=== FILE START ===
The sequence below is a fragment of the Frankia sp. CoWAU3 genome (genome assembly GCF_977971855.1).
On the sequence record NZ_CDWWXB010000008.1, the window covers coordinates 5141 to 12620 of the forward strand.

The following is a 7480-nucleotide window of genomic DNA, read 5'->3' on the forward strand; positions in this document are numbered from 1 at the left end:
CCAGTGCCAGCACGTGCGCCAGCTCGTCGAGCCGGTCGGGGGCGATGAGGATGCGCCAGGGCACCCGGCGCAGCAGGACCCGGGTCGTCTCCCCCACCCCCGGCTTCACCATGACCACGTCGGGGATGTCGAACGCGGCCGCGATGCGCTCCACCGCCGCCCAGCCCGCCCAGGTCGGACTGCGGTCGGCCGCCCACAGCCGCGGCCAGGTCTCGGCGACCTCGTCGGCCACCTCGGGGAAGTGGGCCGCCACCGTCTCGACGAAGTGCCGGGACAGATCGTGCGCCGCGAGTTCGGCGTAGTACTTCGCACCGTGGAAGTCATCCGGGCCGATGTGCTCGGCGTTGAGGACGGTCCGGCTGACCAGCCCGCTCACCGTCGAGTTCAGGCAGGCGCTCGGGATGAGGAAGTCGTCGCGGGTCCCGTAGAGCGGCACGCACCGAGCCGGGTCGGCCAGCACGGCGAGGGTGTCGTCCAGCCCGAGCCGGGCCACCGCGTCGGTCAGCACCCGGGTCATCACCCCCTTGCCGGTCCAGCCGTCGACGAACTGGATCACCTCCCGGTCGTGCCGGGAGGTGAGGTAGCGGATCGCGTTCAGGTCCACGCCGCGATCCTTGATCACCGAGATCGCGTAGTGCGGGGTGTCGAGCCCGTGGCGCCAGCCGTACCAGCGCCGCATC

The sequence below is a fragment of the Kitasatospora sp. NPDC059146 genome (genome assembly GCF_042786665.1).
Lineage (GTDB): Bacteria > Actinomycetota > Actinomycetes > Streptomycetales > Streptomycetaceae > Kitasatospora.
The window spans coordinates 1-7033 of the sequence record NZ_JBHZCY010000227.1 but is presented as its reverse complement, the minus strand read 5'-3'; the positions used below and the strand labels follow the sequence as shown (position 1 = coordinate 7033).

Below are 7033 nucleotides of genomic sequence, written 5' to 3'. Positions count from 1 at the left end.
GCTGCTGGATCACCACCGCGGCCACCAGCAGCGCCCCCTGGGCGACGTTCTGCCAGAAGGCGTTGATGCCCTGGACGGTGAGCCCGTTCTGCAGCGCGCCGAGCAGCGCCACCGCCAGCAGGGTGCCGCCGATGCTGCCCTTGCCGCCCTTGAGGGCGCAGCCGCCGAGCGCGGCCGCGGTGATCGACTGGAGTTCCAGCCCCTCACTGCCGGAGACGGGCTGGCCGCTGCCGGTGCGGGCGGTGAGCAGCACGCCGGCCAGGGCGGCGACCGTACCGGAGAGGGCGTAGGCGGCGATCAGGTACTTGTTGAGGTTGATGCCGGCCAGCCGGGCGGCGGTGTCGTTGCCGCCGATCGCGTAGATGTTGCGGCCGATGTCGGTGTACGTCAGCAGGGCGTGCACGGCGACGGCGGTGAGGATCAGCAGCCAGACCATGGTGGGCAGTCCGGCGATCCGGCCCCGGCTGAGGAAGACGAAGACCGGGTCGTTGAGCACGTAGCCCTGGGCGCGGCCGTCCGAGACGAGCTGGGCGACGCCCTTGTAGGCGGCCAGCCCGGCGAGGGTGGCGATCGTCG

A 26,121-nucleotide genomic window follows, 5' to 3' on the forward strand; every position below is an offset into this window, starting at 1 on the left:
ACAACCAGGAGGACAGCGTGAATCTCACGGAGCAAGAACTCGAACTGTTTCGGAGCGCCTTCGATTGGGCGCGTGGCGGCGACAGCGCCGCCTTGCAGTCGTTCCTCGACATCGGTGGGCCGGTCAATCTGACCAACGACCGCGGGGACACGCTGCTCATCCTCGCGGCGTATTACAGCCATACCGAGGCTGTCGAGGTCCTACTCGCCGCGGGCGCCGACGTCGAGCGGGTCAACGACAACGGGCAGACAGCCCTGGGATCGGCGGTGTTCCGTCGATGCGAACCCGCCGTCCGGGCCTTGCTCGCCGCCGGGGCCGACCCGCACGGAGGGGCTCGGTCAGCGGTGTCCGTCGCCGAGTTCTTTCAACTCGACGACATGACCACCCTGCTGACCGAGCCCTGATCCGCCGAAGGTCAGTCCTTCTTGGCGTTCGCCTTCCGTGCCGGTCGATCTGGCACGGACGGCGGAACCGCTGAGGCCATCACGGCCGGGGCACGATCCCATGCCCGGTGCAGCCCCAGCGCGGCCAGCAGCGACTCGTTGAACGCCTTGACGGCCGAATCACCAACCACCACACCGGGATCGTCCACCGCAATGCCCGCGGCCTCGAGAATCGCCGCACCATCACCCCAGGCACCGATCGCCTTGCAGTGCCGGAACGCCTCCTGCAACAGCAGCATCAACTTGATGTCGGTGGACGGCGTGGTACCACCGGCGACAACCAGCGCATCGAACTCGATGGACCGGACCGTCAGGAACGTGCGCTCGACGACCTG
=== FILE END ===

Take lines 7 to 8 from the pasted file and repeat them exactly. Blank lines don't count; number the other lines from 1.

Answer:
The window spans coordinates 1-7033 of the sequence record NZ_JBHZCY010000227.1 but is presented as its reverse complement, the minus strand read 5'-3'; the positions used below and the strand labels follow the sequence as shown (position 1 = coordinate 7033).

Below are 7033 nucleotides of genomic sequence, written 5' to 3'. Positions count from 1 at the left end.